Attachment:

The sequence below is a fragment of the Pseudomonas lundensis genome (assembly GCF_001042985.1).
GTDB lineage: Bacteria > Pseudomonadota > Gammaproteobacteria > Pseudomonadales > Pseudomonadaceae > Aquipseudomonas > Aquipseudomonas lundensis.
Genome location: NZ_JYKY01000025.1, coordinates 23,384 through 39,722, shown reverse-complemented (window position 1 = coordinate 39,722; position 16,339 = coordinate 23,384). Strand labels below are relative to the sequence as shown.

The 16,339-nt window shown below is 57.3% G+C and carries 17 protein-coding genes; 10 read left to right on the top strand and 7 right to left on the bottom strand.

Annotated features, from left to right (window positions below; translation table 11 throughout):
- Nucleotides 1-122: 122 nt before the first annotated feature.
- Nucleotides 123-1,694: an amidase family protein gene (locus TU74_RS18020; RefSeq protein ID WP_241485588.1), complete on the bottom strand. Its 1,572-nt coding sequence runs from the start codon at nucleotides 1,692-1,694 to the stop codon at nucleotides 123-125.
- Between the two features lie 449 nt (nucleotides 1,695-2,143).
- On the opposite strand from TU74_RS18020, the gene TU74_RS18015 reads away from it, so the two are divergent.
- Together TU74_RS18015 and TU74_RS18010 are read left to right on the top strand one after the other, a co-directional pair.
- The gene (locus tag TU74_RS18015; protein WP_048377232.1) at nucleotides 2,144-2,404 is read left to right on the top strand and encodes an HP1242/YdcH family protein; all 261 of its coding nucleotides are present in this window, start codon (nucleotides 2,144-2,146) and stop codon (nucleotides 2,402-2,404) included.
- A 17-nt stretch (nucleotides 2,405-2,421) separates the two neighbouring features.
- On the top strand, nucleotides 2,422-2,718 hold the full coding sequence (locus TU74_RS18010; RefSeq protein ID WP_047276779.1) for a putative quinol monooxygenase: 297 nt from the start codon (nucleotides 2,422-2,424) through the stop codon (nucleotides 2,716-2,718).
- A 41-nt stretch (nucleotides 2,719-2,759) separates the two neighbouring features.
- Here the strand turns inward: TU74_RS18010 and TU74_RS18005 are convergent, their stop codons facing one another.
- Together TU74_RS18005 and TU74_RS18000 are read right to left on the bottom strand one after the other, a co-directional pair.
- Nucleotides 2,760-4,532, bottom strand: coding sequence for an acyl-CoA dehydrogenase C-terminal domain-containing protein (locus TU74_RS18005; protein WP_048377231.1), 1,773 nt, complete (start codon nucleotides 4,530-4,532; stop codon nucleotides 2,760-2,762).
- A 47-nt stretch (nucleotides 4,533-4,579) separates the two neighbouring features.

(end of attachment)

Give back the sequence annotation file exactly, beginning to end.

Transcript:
The sequence below is a fragment of the Pseudomonas lundensis genome (assembly GCF_001042985.1).
GTDB lineage: Bacteria > Pseudomonadota > Gammaproteobacteria > Pseudomonadales > Pseudomonadaceae > Aquipseudomonas > Aquipseudomonas lundensis.
Genome location: NZ_JYKY01000025.1, coordinates 23,384 through 39,722, shown reverse-complemented (window position 1 = coordinate 39,722; position 16,339 = coordinate 23,384). Strand labels below are relative to the sequence as shown.

The 16,339-nt window shown below is 57.3% G+C and carries 17 protein-coding genes; 10 read left to right on the top strand and 7 right to left on the bottom strand.

Annotated features, from left to right (window positions below; translation table 11 throughout):
- Nucleotides 1-122: 122 nt before the first annotated feature.
- Nucleotides 123-1,694: an amidase family protein gene (locus TU74_RS18020; RefSeq protein ID WP_241485588.1), complete on the bottom strand. Its 1,572-nt coding sequence runs from the start codon at nucleotides 1,692-1,694 to the stop codon at nucleotides 123-125.
- Between the two features lie 449 nt (nucleotides 1,695-2,143).
- On the opposite strand from TU74_RS18020, the gene TU74_RS18015 reads away from it, so the two are divergent.
- Together TU74_RS18015 and TU74_RS18010 are read left to right on the top strand one after the other, a co-directional pair.
- The gene (locus tag TU74_RS18015; protein WP_048377232.1) at nucleotides 2,144-2,404 is read left to right on the top strand and encodes an HP1242/YdcH family protein; all 261 of its coding nucleotides are present in this window, start codon (nucleotides 2,144-2,146) and stop codon (nucleotides 2,402-2,404) included.
- A 17-nt stretch (nucleotides 2,405-2,421) separates the two neighbouring features.
- On the top strand, nucleotides 2,422-2,718 hold the full coding sequence (locus TU74_RS18010; RefSeq protein ID WP_047276779.1) for a putative quinol monooxygenase: 297 nt from the start codon (nucleotides 2,422-2,424) through the stop codon (nucleotides 2,716-2,718).
- A 41-nt stretch (nucleotides 2,719-2,759) separates the two neighbouring features.
- Here the strand turns inward: TU74_RS18010 and TU74_RS18005 are convergent, their stop codons facing one another.
- Together TU74_RS18005 and TU74_RS18000 are read right to left on the bottom strand one after the other, a co-directional pair.
- Nucleotides 2,760-4,532, bottom strand: coding sequence for an acyl-CoA dehydrogenase C-terminal domain-containing protein (locus TU74_RS18005; protein WP_048377231.1), 1,773 nt, complete (start codon nucleotides 4,530-4,532; stop codon nucleotides 2,760-2,762).
- A 47-nt stretch (nucleotides 4,533-4,579) separates the two neighbouring features.